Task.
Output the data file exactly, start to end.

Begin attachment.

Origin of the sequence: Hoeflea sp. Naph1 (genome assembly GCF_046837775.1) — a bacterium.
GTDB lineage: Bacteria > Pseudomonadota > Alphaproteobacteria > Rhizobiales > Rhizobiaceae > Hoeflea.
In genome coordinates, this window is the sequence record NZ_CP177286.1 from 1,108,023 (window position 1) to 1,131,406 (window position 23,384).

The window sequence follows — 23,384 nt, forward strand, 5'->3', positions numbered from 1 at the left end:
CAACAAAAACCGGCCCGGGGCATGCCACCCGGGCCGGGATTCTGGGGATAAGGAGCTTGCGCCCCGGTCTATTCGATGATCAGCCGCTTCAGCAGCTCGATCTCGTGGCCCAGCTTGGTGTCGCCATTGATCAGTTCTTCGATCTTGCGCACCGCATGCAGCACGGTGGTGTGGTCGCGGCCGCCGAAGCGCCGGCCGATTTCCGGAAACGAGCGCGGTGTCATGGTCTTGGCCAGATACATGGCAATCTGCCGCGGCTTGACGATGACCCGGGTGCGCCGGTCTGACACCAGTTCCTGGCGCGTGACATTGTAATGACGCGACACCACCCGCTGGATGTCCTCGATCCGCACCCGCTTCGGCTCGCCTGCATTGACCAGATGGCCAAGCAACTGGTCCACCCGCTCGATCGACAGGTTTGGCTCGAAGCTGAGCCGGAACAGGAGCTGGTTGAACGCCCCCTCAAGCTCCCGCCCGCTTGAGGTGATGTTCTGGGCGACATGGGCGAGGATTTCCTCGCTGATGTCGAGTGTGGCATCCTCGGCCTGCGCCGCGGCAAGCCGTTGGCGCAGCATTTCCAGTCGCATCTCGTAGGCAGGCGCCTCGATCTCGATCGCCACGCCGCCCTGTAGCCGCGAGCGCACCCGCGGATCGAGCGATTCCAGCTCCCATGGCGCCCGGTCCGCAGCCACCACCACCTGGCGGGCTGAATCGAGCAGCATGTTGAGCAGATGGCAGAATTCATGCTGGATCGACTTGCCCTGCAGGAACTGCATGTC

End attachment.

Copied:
Origin of the sequence: Hoeflea sp. Naph1 (genome assembly GCF_046837775.1) — a bacterium.
GTDB lineage: Bacteria > Pseudomonadota > Alphaproteobacteria > Rhizobiales > Rhizobiaceae > Hoeflea.
In genome coordinates, this window is the sequence record NZ_CP177286.1 from 1,108,023 (window position 1) to 1,131,406 (window position 23,384).

The window sequence follows — 23,384 nt, forward strand, 5'->3', positions numbered from 1 at the left end:
CAACAAAAACCGGCCCGGGGCATGCCACCCGGGCCGGGATTCTGGGGATAAGGAGCTTGCGCCCCGGTCTATTCGATGATCAGCCGCTTCAGCAGCTCGATCTCGTGGCCCAGCTTGGTGTCGCCATTGATCAGTTCTTCGATCTTGCGCACCGCATGCAGCACGGTGGTGTGGTCGCGGCCGCCGAAGCGCCGGCCGATTTCCGGAAACGAGCGCGGTGTCATGGTCTTGGCCAGATACATGGCAATCTGCCGCGGCTTGACGATGACCCGGGTGCGCCGGTCTGACACCAGTTCCTGGCGCGTGACATTGTAATGACGCGACACCACCCGCTGGATGTCCTCGATCCGCACCCGCTTCGGCTCGCCTGCATTGACCAGATGGCCAAGCAACTGGTCCACCCGCTCGATCGACAGGTTTGGCTCGAAGCTGAGCCGGAACAGGAGCTGGTTGAACGCCCCCTCAAGCTCCCGCCCGCTTGAGGTGATGTTCTGGGCGACATGGGCGAGGATTTCCTCGCTGATGTCGAGTGTGGCATCCTCGGCCTGCGCCGCGGCAAGCCGTTGGCGCAGCATTTCCAGTCGCATCTCGTAGGCAGGCGCCTCGATCTCGATCGCCACGCCGCCCTGTAGCCGCGAGCGCACCCGCGGATCGAGCGATTCCAGCTCCCATGGCGCCCGGTCCGCAGCCACCACCACCTGGCGGGCTGAATCGAGCAGCATGTTGAGCAGATGGCAGAATTCATGCTGGATCGACTTGCCCTGCAGGAACTGCATGTC